Monday, 19 November 2012

PSLE not the be-all and end-all: PM

By Goh Chin Lian, The Straits Times, 17 Nov 2012

WITH six days to go to the release of PSLE results, Prime Minister Lee Hsien Loong yesterday called on parents not to see the national examination as "the be-all and end-all" for their children.

He assured them that even if their children did not get into the secondary school they wanted, there were still many other good schools they could go to.

"We offer many pathways to success. We make every school a good school...

"If you prove yourself later, there are opportunities to move up," he told pupils, parents and teachers at the 30th anniversary dinner of Townsville Primary School in his Teck Ghee ward.


In both his speeches in Mandarin and English, he stressed that Singapore had developed a good education system, but acknowledged that the pressure on students was sometimes greater than desired, especially during key examinations like the Primary School Leaving Examination (PSLE) for 12-year-olds.

"We have to find the right balance," he said. "We don't want to have excessive pressure. Where there is, we have made adjustments, toned it down.

"But we must not compromise our strengths in developing our children and in preparing (them) for the world, which is going to be very competitive, and for (their) jobs, which will not be easy."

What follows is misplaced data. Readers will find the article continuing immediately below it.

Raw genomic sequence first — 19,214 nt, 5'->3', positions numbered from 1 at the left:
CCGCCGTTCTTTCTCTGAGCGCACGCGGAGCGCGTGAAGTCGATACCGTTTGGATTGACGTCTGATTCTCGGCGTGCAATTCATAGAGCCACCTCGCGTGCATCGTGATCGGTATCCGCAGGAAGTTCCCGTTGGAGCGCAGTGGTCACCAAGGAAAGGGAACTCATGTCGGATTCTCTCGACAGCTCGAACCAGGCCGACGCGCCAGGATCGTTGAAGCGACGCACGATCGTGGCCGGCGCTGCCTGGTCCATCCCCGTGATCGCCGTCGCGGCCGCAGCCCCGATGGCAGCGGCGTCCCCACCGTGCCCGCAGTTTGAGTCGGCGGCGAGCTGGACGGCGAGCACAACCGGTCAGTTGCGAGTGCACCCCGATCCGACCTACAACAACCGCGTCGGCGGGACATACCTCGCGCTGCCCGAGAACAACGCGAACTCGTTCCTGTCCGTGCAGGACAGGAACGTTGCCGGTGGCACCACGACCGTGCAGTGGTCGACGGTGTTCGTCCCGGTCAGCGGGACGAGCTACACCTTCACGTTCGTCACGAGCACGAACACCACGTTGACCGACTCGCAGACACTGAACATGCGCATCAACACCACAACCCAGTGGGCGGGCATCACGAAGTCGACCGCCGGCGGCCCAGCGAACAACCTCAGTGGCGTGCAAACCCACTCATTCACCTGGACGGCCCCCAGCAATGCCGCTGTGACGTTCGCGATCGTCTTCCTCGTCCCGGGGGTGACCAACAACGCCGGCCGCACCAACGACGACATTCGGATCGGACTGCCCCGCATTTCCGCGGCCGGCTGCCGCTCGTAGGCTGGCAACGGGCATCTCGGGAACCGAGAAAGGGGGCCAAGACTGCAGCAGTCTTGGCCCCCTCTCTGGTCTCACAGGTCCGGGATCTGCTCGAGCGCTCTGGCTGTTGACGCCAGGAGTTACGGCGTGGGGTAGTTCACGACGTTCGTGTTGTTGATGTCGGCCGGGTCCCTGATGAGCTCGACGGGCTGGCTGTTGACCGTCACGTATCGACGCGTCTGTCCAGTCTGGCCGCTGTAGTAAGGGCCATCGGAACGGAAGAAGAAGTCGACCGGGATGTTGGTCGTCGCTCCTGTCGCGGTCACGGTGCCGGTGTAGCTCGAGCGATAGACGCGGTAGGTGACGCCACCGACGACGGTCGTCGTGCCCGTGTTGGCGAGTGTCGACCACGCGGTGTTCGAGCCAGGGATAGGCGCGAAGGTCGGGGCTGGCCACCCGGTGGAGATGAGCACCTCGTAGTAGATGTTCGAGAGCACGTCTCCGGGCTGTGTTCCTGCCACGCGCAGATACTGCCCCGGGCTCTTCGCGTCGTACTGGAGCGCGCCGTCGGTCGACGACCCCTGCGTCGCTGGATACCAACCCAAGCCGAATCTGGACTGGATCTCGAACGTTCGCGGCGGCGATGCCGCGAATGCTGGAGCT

With parents and MPs criticising the PSLE in recent months for being too high-stakes, Mr Lee said it was being reviewed as part of an overall relook of the education system, but the review will take time as it involves complex issues. He also advised parents to encourage their children, not to pressure them too much and let them learn at their own pace.

He added: "Parents have to know the PSLE is just one examination for their kids - important, yes, but not the only exam.

"If you do well, that's good, but you're not on an escalator. If you did not do quite as well as you expected, it's a disappointment. But there are other chances in life. Take them. There are other chances in school. Work for it."

Speaking in Mandarin, he recalled anxious parents turning up at his Meet-the-People Sessions in the hope that he could appeal on their behalf to brand-name schools, for a place for their children. But their desired schools have limited places too, he said.

Earlier, he spent time looking at artworks by pupils of Townsville Primary which drew inspiration from French impressionist Claude Monet, Singaporean pioneer artist Liu Kang and others. The artworks were the fruit of the school's art programme, which spans all six years of pupils' education.

He praised the school for its well-rounded education with a niche in the arts and its strong emphasis on teaching values.

The Government provides primary schools with modern facilities, upgrades them regularly and gives teachers and school leaders the resources and autonomy to do their jobs.

Townsville Primary's success is also due to its dedicated teachers, a strong parent support group and supportive alumni, he said.

Housewife Sandy Lee, 40, said she enrolled her son Zong Wei, 12, in Townsville as she felt that the principal and teachers cared for the pupils. She is also not too worried about her son's PSLE results.

She said: "I don't want to pressure him too much, as long as he can get into a secondary school."

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